How ETFs Offer “Free Money”

“A penny saved is a penny earned.”

– Benjamin Franklin

You’ve probably heard this bit of Ben Franklin’s wisdom before. But if you stop to think about it, you’ll realize that Franklin’s insight is not entirely correct.

That’s not his fault.

After all, he coined this proverb before the era of personal income taxes.

Because of taxes, today, a penny saved is more than a penny earned.

If your marginal tax rate is, say, 35%…

A penny saved is actually worth about 1.5 pennies earned.

That amount may not sound like a big difference.

But it means that if you save $10,000, it’s the equivalent of earning $15,384 before taxes.

An additional bonus? Saving money is also 100% risk-free.

Once you’ve saved that $10,000, no one can take it away from you.

In short, there is no better value than “free money.” And free money is exactly what ETFs offer.

Let me explain…

ETFs: A Source of Free Money
In a former life, I was a mutual fund manager. And I must confess, it shocked me how much the marketing guys charged our investors to invest in our funds.

There were two types of fees.

Shareholder fees consisted of sales commissions and other one-time costs when investors bought or sold mutual fund shares. These expenses included sales loads, redemption fees, exchange fees, account fees and purchase fees.

Then there were annual fund operating expenses. These helped pay my salary and bonus, as well as accountants, legal fees, marketing and the like.

The total annual fund operating expenses are expressed as a percentage of the fund’s net average assets. In my case, they amounted to about 1.5% of assets under management.

The funds I managed also had different classes of shares. A, B and C classes had different fee structures – all of which added to the cost of holding the funds.

So if you are a longtime investor, the chances are good that you may still be invested in a class of mutual fund shares that are costing you money.

Counting Up the Cost of Your Investments
Using a financial advisor and investing in mutual funds cost you a lot more than you think.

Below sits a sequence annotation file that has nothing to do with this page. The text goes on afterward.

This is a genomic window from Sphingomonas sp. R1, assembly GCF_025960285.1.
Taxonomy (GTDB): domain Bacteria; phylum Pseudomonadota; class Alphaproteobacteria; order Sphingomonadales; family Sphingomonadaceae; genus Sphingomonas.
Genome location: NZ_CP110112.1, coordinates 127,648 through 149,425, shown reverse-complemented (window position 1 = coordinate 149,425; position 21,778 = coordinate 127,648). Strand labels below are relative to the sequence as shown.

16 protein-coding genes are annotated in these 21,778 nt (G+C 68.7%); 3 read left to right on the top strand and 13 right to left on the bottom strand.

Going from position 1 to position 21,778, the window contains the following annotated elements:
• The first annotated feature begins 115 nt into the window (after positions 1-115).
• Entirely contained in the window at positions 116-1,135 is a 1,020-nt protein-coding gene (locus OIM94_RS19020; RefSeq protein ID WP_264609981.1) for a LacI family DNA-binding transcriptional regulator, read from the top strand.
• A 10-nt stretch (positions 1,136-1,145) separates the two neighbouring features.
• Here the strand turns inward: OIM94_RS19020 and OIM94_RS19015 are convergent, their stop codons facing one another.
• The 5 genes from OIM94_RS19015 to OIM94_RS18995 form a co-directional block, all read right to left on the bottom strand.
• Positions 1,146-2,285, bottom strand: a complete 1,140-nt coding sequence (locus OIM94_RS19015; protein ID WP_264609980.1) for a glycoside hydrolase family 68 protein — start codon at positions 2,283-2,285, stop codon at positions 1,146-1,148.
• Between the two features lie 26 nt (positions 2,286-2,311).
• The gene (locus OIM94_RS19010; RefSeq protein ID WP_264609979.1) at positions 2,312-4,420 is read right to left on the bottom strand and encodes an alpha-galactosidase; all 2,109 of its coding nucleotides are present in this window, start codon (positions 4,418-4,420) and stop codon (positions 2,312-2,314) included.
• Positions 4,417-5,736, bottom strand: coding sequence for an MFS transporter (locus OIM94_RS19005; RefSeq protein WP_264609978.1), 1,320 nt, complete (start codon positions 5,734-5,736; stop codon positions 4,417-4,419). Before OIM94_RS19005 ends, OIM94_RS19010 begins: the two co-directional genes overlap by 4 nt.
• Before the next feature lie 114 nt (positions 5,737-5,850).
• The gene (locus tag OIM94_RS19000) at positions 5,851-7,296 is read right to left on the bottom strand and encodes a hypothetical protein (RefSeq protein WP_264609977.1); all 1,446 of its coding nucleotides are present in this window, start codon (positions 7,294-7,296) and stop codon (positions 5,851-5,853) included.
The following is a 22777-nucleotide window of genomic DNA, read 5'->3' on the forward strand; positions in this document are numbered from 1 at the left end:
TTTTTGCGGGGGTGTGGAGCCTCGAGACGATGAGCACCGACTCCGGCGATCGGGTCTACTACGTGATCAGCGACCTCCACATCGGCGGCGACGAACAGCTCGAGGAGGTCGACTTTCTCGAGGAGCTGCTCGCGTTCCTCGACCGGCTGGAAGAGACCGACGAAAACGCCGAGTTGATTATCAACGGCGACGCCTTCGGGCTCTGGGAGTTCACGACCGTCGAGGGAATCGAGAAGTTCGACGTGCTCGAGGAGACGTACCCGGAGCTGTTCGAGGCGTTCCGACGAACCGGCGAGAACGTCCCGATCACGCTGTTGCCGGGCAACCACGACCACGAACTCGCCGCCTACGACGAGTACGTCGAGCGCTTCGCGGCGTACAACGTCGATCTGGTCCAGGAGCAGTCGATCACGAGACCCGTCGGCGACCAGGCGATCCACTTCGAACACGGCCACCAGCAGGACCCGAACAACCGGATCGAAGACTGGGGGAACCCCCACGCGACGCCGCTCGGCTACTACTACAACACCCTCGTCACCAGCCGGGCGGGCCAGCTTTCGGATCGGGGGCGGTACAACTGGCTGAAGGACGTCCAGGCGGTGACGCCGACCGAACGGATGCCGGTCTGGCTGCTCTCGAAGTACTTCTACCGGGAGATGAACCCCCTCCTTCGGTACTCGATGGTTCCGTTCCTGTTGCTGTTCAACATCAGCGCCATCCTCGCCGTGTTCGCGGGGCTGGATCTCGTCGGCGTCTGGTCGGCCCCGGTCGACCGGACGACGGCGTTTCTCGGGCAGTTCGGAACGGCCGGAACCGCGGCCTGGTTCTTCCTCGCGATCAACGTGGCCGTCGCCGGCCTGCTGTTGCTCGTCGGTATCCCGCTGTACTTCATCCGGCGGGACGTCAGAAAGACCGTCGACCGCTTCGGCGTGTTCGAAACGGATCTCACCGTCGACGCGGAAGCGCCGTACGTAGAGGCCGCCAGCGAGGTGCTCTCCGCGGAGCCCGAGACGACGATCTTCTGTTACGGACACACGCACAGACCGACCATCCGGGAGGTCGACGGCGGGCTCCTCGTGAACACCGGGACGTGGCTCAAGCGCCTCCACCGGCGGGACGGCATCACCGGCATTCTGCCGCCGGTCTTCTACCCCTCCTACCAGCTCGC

Let me take you through some examples…

Financial Advisor Fees

If your advisor charges you 1% a year on $1,000,000 – that’s $10,000 per year, or $833 per month. If you have a $2 million portfolio, you are paying $20,000 per year, or $1,666 per month.

Now, you may have a financial advisor who is worth it.

If she is there to talk you off the ledge during one of “Mr. Market’s mood swings” and keep you focused on your long-term financial goals… she’s already earned her keep.

But if she’s investing your money in expensive mutual funds offered by her own company, you might want to look into a fee-only advisor who does not have such a conflict of interests.

Mutual Fund Fees

The mutual fund business is a big moneymaker for investment firms. Let’s assume your investment portfolio consists exclusively of various mutual funds.

An average mutual fund costs 1.13% a year. That works out to $11,300 per year, or $942 per month. If you have a $2 million portfolio, you’re paying $22,600 a year.

This amount is in addition to what you’re paying your financial advisor.

The bottom line? If you have a sizable portfolio of $2 million or more, you are probably paying close to $50,000 a year to manage your investments!

Your New Strategy for Free Money
Here’s a no-risk way of putting thousands of dollars in your pocket: Conduct an investment audit, and restructure your portfolio.

I used to do this for my clients back when I was managing money. The process was both difficult and expensive. But, boy, was it worth it.

What was my primary strategy?

Dump the clients’ mutual funds and invest the funds in equivalent exchange-traded funds (ETFs).

I quickly earned my fees with the expenses they saved by investing in low-cost ETFs over a single year.

Your financial advisor may not like this approach. After all, she may be financially incentivized to keep you in specific financial products.

If so, it’s time to take your financial future into your own hands. Do your own research, and become a self-directed investor.

Back-of-the-Envelope Savings Calculations
Let’s say your investment audit saves you $25,000 annually in fees. Over time, this adds up to more than you think. At a marginal tax rate of 35%, saving $25,000 is equivalent to making about $38,500.

Instead of mutual funds, you could move your $1 million into a single low-cost ETF like the Vanguard S&P 500 ETF (VOO). This ETF charges an annual fee of 0.03%.

That works out to a total cost of $300 per year. It’s literally almost nothing.

Invest those annual savings back into the Vanguard S&P 500 ETF for 10 years, compound it at the S&P 500’s average annual return of 10.3%, and over 10 years, guess how much it will amount to?

A whopping $470,846. That’s all free money.

But let me add a word of warning…

Don’t take any of this as personalized investment advice.

When I did an investment audit for my clients, I took into account their specific investment objectives and tax implications of selling existing holdings, as well as many other factors.

My point here is to make you aware of the hidden costs of mutual fund investing.

Good investing,


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Source: Investment U